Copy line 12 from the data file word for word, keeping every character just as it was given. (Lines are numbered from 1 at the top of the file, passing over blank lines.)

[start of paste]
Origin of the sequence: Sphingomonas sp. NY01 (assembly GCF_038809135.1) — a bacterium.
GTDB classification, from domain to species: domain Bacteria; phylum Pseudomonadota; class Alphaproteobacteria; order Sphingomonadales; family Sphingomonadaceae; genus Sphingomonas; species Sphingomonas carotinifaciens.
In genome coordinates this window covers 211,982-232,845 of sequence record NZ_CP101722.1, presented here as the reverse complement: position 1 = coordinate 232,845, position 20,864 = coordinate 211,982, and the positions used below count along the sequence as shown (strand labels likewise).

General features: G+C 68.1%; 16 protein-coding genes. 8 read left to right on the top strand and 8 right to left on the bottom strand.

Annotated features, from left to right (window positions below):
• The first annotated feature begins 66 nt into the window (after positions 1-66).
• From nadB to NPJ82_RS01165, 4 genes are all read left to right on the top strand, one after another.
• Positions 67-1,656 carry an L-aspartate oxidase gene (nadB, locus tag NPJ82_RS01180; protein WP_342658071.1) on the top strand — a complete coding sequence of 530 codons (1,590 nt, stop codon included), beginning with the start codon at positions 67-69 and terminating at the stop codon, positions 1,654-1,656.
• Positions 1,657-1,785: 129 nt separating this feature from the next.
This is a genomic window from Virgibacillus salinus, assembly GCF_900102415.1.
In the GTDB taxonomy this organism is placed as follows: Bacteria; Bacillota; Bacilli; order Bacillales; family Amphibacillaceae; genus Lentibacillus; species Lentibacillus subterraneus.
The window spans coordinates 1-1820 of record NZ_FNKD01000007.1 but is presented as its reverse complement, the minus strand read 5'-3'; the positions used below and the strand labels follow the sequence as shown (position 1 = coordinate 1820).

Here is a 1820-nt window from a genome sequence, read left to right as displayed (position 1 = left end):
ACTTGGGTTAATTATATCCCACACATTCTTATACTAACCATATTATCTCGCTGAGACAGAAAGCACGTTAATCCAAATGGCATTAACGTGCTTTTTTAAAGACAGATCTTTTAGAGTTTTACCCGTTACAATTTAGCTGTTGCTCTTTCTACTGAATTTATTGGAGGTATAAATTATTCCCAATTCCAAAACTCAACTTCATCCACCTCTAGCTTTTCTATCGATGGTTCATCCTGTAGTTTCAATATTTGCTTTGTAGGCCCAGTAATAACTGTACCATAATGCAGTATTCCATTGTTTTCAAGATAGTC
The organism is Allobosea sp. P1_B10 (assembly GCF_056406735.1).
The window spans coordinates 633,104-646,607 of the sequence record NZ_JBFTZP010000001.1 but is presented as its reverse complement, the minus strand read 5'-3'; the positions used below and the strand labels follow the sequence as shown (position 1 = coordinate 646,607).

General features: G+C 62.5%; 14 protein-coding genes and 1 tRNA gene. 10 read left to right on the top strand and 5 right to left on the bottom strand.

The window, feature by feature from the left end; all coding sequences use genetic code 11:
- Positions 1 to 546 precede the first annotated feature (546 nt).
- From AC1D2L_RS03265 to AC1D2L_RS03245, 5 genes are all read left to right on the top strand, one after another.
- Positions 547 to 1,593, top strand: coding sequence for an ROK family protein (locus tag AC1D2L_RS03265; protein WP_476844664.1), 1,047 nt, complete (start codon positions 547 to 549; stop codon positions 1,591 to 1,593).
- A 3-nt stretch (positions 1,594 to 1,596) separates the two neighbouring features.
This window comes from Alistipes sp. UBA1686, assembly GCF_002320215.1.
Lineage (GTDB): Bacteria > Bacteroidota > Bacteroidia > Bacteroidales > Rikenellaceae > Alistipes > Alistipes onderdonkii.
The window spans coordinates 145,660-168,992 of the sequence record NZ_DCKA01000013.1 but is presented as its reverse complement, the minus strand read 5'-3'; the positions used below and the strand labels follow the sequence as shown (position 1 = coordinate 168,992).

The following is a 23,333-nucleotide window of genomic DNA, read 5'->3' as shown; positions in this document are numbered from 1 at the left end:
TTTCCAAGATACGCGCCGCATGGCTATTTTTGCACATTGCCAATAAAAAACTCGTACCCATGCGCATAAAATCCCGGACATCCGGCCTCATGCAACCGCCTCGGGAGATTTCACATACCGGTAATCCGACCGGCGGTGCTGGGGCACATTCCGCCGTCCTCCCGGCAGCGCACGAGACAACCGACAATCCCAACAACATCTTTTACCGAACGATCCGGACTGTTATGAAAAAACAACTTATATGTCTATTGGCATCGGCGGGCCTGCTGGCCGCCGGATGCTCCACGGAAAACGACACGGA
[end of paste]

The window spans coordinates 1-1820 of record NZ_FNKD01000007.1 but is presented as its reverse complement, the minus strand read 5'-3'; the positions used below and the strand labels follow the sequence as shown (position 1 = coordinate 1820).